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A New Adversary to Battle (Content Warning: graphic descriptions of wounds)

Tranq. Tranq dope. Sleep cut. Zombie drug. These are some of the colloquialisms used to describe xylazine, a tranquilizer typically used to sedate and/or relax animals including horses and cattle. But recently, this substance has made its way into America’s illicit drug supply as a means of augmenting the effects of fentanyl. And xylazine is making its mark known in some communities by causing a variety of awful symptoms among some individuals who use drugs including, according to the Centers for Disease Control (CDC), difficulty breathing, slow heart rate, and very low blood pressure. Perhaps one of the most horrific symptoms that xylazine causes is a wound that can become infected and often lead to amputation of limbs.

In fact, the New York Times recently reported that one Philadelphia woman incurred a wound in her arm that started “hardening into an armor of crusty, blackened tissue.” The Times also highlighted another woman who, too, experienced the wrath of xylazine laced drugs. The paper wrote that “she unrolled a bandage from elbow to palm. Beneath patches of blackened tissue, exposed white tendons and pus, the sheared flesh was hot and red.”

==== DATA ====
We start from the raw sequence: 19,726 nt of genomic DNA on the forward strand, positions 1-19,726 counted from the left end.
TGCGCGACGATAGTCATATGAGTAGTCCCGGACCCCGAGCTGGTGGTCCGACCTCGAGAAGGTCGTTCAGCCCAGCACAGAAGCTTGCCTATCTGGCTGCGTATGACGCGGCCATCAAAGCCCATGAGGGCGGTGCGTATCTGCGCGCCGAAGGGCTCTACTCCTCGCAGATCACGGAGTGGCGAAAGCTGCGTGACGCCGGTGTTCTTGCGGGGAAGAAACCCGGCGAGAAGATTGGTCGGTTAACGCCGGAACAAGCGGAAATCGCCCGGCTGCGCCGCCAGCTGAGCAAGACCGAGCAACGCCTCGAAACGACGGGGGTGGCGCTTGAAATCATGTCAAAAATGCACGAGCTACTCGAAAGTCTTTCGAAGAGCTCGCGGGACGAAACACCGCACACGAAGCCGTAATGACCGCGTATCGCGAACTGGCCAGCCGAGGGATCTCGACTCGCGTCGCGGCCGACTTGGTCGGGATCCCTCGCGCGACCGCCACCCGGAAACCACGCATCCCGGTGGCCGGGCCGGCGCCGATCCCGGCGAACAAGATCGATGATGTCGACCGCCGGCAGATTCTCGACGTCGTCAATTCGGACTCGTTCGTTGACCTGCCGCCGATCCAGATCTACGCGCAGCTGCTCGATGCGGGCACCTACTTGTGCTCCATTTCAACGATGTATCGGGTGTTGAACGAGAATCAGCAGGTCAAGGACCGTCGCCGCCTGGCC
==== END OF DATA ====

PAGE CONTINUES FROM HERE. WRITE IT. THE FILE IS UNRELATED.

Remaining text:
Of course, there could be a fate even worse than the sure destruction of bodily limbs among people who use drugs laced with xylazine: Death. In fact, the Pennsylvania Department of Health reported in a June 15, 2023 Health Alert that as of the previous month (May 2023), 644 deaths occurred in 38 counties within the Commonwealth of Pennsylvania in 2022 involving xylazine. Since 2018, the Department reports that this is a 1,000% increase in death.

The CDC says that xylazine is often mixed with such drugs as cocaine, heroin, and fentanyl in an effort to increase the weight of the drug to make it more valuable. Typically, xylazine is often injected, per the CDC, but it can also be ingested orally or sniffed into the body via the nasal passage.

If an individual overdoses on a drug containing xylazine, CDC public health experts recommend that you can help that person by calling 9-1-1 to report the possible overdose incident and stay with the person until emergency personnel get there. You can also administer naloxone or Narcan to the person. This substance can reverse the effects of an opioid overdose. However, the Narcan is not designed to specifically address xylazine and the breathing difficulties that a person was experiencing may continue. Finally, rescue breaths may be needed to help the person who overdosed on xylazine.

Without a doubt, the landscape of drugs in the country and here in Pennsylvania has changed dramatically over the last few decades. Many lives have been interrupted and others ended because of drugs and now, we face yet another deadly substance to battle. Perhaps through education and awareness, we will be able to respond to this latest crisis more readily before it’s too late for others.


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